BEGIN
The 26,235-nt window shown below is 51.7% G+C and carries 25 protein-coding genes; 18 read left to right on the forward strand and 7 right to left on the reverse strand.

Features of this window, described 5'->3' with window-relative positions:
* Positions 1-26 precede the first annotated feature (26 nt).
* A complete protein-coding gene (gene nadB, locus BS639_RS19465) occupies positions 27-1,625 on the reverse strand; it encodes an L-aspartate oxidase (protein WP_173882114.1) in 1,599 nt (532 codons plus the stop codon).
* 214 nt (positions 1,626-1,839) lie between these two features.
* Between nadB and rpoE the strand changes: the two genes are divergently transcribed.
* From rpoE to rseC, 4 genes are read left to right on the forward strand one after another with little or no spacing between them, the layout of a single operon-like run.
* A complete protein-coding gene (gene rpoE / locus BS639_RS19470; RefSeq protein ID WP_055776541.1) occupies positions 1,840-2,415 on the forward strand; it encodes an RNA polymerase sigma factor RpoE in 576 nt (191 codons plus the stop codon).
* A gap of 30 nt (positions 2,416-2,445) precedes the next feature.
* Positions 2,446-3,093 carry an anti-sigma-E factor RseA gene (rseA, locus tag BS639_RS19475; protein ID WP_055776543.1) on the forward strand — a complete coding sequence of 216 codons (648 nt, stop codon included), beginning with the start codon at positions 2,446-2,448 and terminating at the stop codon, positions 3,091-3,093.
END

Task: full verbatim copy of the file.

The 26,235-nt window shown below is 51.7% G+C and carries 25 protein-coding genes; 18 read left to right on the forward strand and 7 right to left on the reverse strand.

Features of this window, described 5'->3' with window-relative positions:
* Positions 1-26 precede the first annotated feature (26 nt).
* A complete protein-coding gene (gene nadB, locus BS639_RS19465) occupies positions 27-1,625 on the reverse strand; it encodes an L-aspartate oxidase (protein WP_173882114.1) in 1,599 nt (532 codons plus the stop codon).
* 214 nt (positions 1,626-1,839) lie between these two features.
* Between nadB and rpoE the strand changes: the two genes are divergently transcribed.
* From rpoE to rseC, 4 genes are read left to right on the forward strand one after another with little or no spacing between them, the layout of a single operon-like run.
* A complete protein-coding gene (gene rpoE / locus BS639_RS19470; RefSeq protein ID WP_055776541.1) occupies positions 1,840-2,415 on the forward strand; it encodes an RNA polymerase sigma factor RpoE in 576 nt (191 codons plus the stop codon).
* A gap of 30 nt (positions 2,416-2,445) precedes the next feature.
* Positions 2,446-3,093 carry an anti-sigma-E factor RseA gene (rseA, locus tag BS639_RS19475; protein ID WP_055776543.1) on the forward strand — a complete coding sequence of 216 codons (648 nt, stop codon included), beginning with the start codon at positions 2,446-2,448 and terminating at the stop codon, positions 3,091-3,093.